We have a Debt with Leadership

The Apostle Paul gave us some essential guidelines from Romans 15:1- 13 in the leading of our churches. With Paul’s great manifesto complete, he finished with a personal note on how to better lead a church. Paul may have been apprehensive on how this letter would be received; therefore, he used many personal pronouns to reassure them of his love for them. People tend to lead from their own will, but God wants us to lead from His. So, Paul opened his heart to them, and became very vulnerable and candid. He sought their prayers and support as he both instructed and exemplified what they were to do. And, in his final closing, he was still overflowing with the magnitude of the greatness of God’s grace! Emperor Nero may have martyred him, but his voice prevails today, nearly 2000 years later, by the power of the Holy Spirit.   

In verse seven of Romans fifteen, we are asked to accept others. How can you do this? What barriers do you need to get over in order to do so? 

One of the major points of our lives is the debt we owe to Christ; we should give back to Him and His work in us with gratitude as we lead His Church. Thus, any condescension to those under our care and guidance is an extreme assault both on the character of our Lord and on His instruction to us. A Christian, especially a leader, must never, ever be so filled with pride that he/she is arrogant and callous toward others! The mature believer and leader should be able to give up his/her selfish desires and inclinations for the good of others, so to be an example of Christ.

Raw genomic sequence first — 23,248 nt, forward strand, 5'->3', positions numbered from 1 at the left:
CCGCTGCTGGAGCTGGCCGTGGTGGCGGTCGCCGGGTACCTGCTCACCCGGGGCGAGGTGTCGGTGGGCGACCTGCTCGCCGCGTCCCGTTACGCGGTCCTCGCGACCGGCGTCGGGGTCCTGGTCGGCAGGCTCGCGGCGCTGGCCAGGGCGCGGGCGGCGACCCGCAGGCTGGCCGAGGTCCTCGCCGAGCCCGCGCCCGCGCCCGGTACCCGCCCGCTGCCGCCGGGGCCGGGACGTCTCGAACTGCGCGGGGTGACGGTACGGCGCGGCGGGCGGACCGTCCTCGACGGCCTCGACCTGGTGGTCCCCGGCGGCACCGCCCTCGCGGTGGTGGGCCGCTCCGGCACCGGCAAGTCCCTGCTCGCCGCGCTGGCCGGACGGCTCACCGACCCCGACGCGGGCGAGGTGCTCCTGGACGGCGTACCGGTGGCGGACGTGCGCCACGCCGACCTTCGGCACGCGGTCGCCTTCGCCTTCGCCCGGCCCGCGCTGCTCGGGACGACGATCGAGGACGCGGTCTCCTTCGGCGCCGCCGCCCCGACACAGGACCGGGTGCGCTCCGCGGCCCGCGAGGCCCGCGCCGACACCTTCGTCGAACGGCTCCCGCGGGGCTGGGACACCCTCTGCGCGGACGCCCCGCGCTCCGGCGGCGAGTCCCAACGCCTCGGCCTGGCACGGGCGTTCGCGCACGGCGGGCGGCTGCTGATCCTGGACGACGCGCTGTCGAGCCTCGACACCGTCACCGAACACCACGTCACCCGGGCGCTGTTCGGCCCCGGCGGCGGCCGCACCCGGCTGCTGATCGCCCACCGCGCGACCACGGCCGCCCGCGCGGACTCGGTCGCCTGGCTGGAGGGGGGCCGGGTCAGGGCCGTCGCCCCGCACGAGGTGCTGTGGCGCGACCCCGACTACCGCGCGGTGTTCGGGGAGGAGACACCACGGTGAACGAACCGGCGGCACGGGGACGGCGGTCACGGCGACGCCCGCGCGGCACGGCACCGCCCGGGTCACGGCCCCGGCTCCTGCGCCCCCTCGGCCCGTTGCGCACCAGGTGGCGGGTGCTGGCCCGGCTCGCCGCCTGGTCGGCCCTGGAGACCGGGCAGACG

What have been your thoughts about our discussions of pride and arrogance? Have you been challenged? Or, do you feel we are “barking up the wrong tree” in our emphases? If so, have you studied the passages and prayed?  

The Bible was composed for our benefit and instruction, filled with hope, purpose, and meaning to enable us to live the Christian life. It is our written guide while Christ is our Personal guide from whose example we model and lead. In demonstration, Paul prayed for love and concord among the believers for the worship of God, who is the chief reason we are a church, coming together for the glory of God. We are passionately urged to know who we are in Christ, so our faith can be real and demonstrated in our relating to and management with others. We all are called to glorify Christ in all that we do—leaders as well as other believers. Thus, if we are called to be a leader, it will be exhibited by our passion and support in modeling, speaking, or writing, because of the urgency of the Gospel and the need for the world to hear it. As God desires our prayers and respect, He also calls us to offer the same to one another.  

Does this give you hope and encouragement? What about motivation?

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